Ishould have known. Should have understood. Should have trusted the old adage that "Democrats fall in love while Republican fall into line."

But I'm a hopeless romantic. I thought Republicans just might learn to fall in love with a Big Personality - someone from a big city who acted boldly and sometimes brashly, whose life unfolded like grand opera, who'd take big chances and scoop up all the chips in the end.

And Rudy Giuliani did take big chances. As it turns out, they were also stupid chances, and he never even made it to the finals.

So, I was wrong. I should have realized that Republicans aren't known for taking big chances. They like to play it safe. Stretching back six decades, more often than not, the GOP has turned to a presidential candidate who's already been tested or whose name was already so well-known that the candidate needed little introduction to the public.

Again and again, Republicans go back to the same formula: a war hero or someone who has sought the office before or a well-known name.

War heroes: Ike, Dole, George H.W. Bush, McCain. Ran before: Dewey, Nixon, Reagan, George H.W. Bush, Dole, McCain. Well-known names: Gerald Ford, George W. Bush and nearly every other GOP candidate since 1948 except Barry Goldwater.

Yes, Goldwater broke the pattern in 1964. He was a true outsider who blew the Republican Party wide open. He ushered in the modern conservative movement and opened the door to Reaganism. But he also handed the GOP one of the biggest defeats in its history.

So, Republicans are content with what's familiar. They like habit, pattern, structure. It helps to have run for president or vice president at least once before.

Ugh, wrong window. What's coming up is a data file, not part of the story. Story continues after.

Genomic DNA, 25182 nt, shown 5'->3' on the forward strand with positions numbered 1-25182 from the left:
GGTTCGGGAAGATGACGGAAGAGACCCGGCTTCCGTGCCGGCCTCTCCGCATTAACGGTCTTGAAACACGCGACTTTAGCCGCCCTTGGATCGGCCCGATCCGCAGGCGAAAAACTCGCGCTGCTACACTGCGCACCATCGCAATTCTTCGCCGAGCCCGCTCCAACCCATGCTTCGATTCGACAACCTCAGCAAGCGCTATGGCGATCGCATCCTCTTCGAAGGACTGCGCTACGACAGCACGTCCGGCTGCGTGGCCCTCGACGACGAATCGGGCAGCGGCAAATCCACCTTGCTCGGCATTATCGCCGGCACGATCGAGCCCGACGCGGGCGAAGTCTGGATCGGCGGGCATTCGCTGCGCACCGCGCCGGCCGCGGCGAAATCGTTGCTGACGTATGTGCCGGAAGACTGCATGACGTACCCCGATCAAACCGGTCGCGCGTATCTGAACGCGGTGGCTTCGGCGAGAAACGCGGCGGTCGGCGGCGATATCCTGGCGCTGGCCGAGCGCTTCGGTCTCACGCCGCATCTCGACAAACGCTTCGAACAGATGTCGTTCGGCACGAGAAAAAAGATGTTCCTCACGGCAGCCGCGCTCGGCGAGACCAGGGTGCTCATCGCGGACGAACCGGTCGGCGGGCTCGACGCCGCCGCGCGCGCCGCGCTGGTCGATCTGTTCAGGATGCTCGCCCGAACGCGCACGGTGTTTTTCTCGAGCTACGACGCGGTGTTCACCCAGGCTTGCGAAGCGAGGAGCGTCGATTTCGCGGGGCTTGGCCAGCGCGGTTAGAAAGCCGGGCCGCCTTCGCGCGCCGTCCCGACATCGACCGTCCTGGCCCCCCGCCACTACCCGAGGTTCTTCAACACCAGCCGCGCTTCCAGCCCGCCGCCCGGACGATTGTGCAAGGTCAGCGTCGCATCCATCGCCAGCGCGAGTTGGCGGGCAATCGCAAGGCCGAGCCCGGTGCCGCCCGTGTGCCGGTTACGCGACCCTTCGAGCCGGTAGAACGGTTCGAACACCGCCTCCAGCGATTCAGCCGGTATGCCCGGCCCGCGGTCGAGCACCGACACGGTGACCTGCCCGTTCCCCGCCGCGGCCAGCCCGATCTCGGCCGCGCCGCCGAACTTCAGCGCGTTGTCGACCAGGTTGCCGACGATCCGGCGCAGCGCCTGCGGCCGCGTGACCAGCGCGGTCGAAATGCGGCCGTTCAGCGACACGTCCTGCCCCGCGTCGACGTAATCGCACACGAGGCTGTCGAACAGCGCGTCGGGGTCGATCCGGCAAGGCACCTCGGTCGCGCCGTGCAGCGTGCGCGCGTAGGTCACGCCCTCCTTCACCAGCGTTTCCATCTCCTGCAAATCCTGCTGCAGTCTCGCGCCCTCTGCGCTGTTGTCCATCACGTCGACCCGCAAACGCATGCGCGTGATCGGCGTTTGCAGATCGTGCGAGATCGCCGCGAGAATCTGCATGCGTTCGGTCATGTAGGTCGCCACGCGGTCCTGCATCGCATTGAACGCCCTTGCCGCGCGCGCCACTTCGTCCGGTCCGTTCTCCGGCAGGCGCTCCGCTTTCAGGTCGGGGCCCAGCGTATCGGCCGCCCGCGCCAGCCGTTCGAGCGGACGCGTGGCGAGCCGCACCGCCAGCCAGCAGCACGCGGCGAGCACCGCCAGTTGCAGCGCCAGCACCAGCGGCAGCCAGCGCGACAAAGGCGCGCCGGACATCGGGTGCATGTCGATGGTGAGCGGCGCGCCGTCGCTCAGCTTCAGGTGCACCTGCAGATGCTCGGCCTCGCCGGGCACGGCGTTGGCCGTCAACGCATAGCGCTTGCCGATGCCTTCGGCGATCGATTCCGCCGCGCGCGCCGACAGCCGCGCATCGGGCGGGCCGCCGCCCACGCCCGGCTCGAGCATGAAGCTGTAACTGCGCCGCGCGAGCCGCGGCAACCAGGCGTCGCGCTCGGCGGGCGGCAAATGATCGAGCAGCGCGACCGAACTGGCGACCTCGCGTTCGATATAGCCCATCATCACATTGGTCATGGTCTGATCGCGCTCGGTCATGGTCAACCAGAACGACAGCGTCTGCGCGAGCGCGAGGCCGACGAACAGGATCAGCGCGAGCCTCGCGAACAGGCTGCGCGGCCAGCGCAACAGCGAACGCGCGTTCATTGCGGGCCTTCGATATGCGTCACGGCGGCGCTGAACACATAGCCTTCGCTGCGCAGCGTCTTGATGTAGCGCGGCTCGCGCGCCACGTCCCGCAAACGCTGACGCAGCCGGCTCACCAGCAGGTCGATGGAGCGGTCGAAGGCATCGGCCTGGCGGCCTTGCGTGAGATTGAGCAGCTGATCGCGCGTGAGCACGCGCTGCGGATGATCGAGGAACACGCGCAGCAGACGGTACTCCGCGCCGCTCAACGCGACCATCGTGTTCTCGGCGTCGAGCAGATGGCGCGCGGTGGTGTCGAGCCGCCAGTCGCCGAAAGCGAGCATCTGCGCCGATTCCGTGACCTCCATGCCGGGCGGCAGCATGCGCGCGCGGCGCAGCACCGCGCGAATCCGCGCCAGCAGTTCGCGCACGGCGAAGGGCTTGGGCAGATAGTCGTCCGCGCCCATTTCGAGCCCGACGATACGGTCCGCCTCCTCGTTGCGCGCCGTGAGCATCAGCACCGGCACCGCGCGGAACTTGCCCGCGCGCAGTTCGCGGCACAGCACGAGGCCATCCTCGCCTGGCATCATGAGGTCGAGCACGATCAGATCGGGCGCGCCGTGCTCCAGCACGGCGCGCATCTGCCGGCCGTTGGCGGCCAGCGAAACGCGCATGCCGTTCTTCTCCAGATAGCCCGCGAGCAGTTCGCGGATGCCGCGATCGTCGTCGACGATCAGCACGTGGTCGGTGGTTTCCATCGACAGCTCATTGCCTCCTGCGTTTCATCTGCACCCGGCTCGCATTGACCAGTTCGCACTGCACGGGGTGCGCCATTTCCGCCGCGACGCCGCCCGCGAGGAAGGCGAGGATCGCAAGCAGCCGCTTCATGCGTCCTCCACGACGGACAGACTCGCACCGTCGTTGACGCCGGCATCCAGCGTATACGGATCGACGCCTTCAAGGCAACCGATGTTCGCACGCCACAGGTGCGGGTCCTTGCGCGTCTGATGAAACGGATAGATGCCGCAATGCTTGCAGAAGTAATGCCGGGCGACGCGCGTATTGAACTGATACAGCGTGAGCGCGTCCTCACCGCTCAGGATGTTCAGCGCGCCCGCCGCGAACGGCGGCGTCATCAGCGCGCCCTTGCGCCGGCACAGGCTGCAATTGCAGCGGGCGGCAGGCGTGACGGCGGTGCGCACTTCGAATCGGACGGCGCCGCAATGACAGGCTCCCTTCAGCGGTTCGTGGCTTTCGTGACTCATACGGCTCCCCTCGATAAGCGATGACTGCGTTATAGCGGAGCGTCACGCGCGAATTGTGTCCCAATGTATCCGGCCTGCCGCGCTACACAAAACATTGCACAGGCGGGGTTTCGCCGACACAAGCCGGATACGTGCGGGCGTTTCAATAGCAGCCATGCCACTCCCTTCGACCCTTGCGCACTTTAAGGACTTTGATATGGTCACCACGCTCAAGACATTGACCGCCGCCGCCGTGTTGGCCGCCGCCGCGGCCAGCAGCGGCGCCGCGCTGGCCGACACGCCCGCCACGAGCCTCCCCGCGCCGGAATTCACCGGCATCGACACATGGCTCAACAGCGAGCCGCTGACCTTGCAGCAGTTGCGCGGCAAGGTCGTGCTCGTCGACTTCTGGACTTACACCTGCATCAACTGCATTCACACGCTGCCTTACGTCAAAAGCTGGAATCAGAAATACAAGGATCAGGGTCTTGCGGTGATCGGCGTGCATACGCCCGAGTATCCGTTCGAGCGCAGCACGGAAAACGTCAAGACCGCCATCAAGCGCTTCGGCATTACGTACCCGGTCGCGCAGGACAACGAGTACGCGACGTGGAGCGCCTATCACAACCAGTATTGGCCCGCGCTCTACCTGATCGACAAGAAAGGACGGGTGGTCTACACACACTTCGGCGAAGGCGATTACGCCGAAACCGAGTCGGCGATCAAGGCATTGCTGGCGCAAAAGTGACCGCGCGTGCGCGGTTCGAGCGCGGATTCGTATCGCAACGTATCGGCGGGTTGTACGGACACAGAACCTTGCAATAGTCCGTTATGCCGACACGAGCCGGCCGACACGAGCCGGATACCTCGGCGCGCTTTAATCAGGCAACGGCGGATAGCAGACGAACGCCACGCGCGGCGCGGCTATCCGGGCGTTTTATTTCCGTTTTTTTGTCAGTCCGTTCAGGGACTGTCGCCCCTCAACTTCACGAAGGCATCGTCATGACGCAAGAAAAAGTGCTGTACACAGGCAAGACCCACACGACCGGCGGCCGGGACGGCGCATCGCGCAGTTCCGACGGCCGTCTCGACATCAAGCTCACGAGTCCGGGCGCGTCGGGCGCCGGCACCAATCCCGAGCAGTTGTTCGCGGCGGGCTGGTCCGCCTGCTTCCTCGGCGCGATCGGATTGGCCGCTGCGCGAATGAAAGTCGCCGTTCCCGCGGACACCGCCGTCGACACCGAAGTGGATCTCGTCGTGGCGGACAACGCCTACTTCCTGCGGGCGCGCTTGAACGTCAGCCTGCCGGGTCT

Then Republicans may reward you with the actual nomination. You have to be a good sport about it, too. Have to have good manners and suffer rejection politely. Republicans don't so much nominate as coronate. And coronations have served them well.

Of the last 10 presidential elections, the GOP has won seven.

Which is why this summer (now that Mitt Romney has suspended his campaign), the GOP will coronate John McCain, a war hero with a well-known name who has sought the office before and who has been a fairly good sport about losing.

It's true that many GOPers are never going to fall in love with McCain. But they will fall in line.

Yes, I know about all the conservative radio talkers and columnists who are carping that McCain isn't conservative enough. But these windy pundits are not part of the GOP rank and file. They're not party officials. And in the end, Limbaugh & Co. will have to face the same cold, hard decision as everybody else: Republican or Democrat, center/left or center/right.

That's the American two-party system. That's the way it works. That's why they call politics the art of the possible.

Now, it's true that there still is a Democrat in the race who people are capable of falling in love with. He's young, charismatic and downright seductive.

MANY are riveted by Barack Obama's words and manner even if they don't know much about his positions on the issues. He's new. He's a dreamer of Big Dreams. And his call for "change" is very enticing - so much so that the Clintons have adopted it.

Republicans know that change is inevitable. And they know how to dream as well. But like crafty chess players, they're unlikely to be distracted by the passions of the moment. That's because they understand that in the end this election will be more about the choices we make than about the changes we dream. *

Daniel A. Cirucci is a lecturer in corporate communications at Penn State Abington. He blogs at dancirucci.blogspot.com.